“At times it was [hard]. I don’t completely get away from that stuff. There’s something that tends to happen every year that gets me in trouble,” he said. “It was definitely a work in progress. It took a while and it’s still something I have to work on. I’m not going to be perfect this year but I’ll do my best.”

The Canucks, off a 3-0 win over the Senators in Ottawa, continue their five-game road stint Thursday in Boston. Marchand has six points in five games and looking to build off a 39-goal, 85-point season last year that nonetheless saw the Bruins eliminated in the first round of the playoffs.

He said Henrik Sedin and Daniel Sedin continue to be dangerous and, like the 37-year-old twins, Zdeno Chara is an example of NHL longevity.

“His work ethic is incredible. It seems like his goal every day is to prove people wrong and show he is still an incredible player,” Marchand said of his 40-year-old teammate. “He may play until he’s 60. He has that drive and that ability.”



http://www.sportsnet.ca/hockey/nhl/bruins-marchand-evolving-player-im-not-going-perfect/
Kobe Bryant sends words of motivation to Hayward on Instagram

Kobe Bryant sends words of motivation to Hayward on Instagram

19/10/2017, Canada, Multi Sports, SportsNet Publication, Article # 24518553

The horrific injury Boston Celtics forward Gordon Hayward suffered on NBA opening night Tuesday brought forth an outpouring of support and well-wishes from Hayward’s current peers, but on Wednesday he received a heartfelt message from a legend of the game.

Warning: Images may be disturbing.

Retired superstar Kobe Bryant took to Instagram to offer words of encouragement and motivation to Hayward.

Be sad. Be mad. Be frustrated. Scream. Cry. Sulk. When you wake up you will think it was just a nightmare only to realize it’s all too real. You will be angry and wish for the day back, the game back THAT play back. But reality gives nothing back and nor should you. Time to move on and focus on doing everything in your power to prepare for surgery, ask all the questions to be sure you understand fully the procedure so that you may visualize it in your subconscious while being operated on and better the chance of it’s success. Then focus on the recovery process day by day by day. It’s a long journey but if you focus on the mini milestones along the way you will find beauty in the struggle of doing simple things that prior to this injury were taken for granted. This will also mean that when you return you will have a new perspective. You will be so appreciative of being able to stand, walk, run that you will train harder than you ever have. You see the belief within you grow with each mini milestone and you will come back a better player for it. Best of luck to you on this journey my brother #mambamentality always.

A post shared by Kobe Bryant (@kobebryant) on

The full caption reads as follows:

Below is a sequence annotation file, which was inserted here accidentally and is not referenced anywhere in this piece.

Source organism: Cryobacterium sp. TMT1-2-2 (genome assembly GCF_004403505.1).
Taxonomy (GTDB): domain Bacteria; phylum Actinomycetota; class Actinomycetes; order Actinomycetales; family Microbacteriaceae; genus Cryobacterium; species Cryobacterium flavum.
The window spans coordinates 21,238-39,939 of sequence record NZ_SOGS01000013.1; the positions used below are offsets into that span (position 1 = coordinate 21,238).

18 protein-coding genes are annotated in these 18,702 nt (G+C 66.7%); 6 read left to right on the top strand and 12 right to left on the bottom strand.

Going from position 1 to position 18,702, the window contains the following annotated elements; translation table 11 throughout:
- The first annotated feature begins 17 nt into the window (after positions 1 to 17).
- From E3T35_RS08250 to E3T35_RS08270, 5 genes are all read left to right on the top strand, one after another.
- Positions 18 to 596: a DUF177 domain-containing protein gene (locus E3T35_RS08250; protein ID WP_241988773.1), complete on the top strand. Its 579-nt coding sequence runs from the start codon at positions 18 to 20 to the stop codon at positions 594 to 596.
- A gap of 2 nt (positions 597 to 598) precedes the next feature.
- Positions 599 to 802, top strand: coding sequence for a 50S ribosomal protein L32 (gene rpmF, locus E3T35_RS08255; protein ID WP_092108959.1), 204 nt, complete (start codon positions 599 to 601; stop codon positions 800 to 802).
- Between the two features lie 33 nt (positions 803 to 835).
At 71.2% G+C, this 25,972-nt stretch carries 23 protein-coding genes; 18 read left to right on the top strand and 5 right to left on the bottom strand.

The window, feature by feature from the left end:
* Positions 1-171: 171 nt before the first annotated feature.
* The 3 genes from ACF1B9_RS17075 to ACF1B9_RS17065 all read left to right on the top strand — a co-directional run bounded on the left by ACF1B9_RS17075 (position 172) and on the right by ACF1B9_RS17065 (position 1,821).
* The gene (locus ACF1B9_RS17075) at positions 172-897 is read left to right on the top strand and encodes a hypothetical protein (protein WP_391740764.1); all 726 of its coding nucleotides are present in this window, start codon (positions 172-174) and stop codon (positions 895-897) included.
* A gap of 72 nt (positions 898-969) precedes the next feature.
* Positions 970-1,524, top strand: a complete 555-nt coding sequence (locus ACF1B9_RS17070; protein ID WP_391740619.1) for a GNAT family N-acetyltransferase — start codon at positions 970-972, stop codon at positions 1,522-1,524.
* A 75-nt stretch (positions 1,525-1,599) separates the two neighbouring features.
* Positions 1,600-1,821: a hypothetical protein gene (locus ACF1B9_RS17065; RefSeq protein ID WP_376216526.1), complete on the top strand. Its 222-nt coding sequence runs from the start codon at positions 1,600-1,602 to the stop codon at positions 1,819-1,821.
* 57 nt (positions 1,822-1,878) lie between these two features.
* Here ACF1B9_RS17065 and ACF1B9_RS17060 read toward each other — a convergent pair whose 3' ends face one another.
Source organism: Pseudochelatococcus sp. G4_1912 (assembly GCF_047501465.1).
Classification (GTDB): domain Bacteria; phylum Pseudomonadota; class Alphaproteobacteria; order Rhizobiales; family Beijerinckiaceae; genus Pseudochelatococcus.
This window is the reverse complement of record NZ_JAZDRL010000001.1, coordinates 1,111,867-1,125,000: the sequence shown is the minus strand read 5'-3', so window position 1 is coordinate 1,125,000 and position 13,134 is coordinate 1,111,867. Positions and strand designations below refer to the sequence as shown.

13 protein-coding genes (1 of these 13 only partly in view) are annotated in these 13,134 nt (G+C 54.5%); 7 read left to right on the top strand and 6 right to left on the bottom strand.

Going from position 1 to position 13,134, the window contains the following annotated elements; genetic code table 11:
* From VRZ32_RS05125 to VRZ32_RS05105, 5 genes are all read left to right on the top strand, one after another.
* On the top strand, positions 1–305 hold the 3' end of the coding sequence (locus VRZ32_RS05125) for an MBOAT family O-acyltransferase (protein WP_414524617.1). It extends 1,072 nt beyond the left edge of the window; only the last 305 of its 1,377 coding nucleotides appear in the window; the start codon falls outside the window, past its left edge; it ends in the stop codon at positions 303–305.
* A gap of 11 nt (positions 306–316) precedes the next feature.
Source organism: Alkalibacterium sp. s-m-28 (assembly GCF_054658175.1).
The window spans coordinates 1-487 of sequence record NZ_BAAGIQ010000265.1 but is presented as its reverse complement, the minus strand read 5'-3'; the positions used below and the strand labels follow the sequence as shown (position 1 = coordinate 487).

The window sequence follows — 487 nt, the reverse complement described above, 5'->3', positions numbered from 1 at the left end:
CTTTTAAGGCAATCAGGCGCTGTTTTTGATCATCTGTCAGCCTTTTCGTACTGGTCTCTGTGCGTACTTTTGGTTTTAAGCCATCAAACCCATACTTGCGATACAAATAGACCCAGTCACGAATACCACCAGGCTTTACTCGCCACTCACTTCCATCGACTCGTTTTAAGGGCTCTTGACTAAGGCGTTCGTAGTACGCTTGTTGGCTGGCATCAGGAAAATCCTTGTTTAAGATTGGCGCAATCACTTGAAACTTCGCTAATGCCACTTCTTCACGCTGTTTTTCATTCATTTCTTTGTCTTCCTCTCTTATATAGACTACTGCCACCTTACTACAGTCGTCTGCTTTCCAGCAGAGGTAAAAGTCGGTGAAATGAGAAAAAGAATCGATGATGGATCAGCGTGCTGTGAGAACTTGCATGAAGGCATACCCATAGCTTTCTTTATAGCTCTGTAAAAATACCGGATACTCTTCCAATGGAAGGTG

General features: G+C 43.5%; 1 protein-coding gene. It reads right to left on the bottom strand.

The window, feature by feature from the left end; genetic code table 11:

Be sad. Be mad. Be frustrated. Scream. Cry. Sulk. When you wake up you will think it was just a nightmare only to realize it’s all too real. You will be angry and wish for the day back, the game back THAT play back. But reality gives nothing back and nor should you. Time to move on and focus on doing everything in your power to prepare for surgery, ask all the questions to be sure you understand fully the procedure so that you may visualize it in your subconscious while being operated on and better the chance of it’s success. Then focus on the recovery process day by day by day. It’s a long journey but if you focus on the mini milestones along the way you will find beauty in the struggle of doing simple things that prior to this injury were taken for granted. This will also mean that when you return you will have a new perspective. You will be so appreciative of being able to stand, walk, run that you will train harder than you ever have. You see the belief within you grow with each mini milestone and you will come back a better player for it. Best of luck to you on this journey my brother #mambamentality always.

Bryant is no stranger to missing time due to injury as the twilight of his decorated career was nearly defined by him constantly and desperately rehabbing various ailments so his words come with weight.

There’s no timetable yet for Hayward, but it’s expected that the Celtics star will miss a considerable amount of time.



http://www.sportsnet.ca/basketball/nba/kobe-bryant-sends-words-motivation-hayward-instagram/
Gymnast McKayla Maroney alleges sexual abuse by team doctor

Gymnast McKayla Maroney alleges sexual abuse by team doctor

19/10/2017, Canada, Multi Sports, SportsNet Publication, Article # 24518195

Two-time Olympic medallist McKayla Maroney says she was molested for years by a former USA Gymnastics team doctor, abuse she said started in her early teens and continued for the rest of her competitive career.

Maroney posted a lengthy statement on Twitter early Wednesday that described the allegations of abuse against Dr. Larry Nassar, who spent three decades working with athletes at USA Gymnastics but now is in jail in Michigan awaiting sentencing after pleading guilty to possession of child pornography. Nassar also is awaiting trial on separate criminal sexual conduct charges and has been sued by more than 125 women alleging abuse.

Nassar has pleaded not guilty to the assault charges, and the dozens of civil suits filed in Michigan are currently in mediation.

Maroney, now 21, says the abuse began while attending a U.S. National team training camp at the Karoyli Ranch in the Sam Houston Forest north of Houston, Texas. Maroney was 13 at the time and wrote that Nassar told her she was receiving "medically necessary treatment he had been performing on patients for over 30 years." Maroney did not detail Nassar’s specific actions.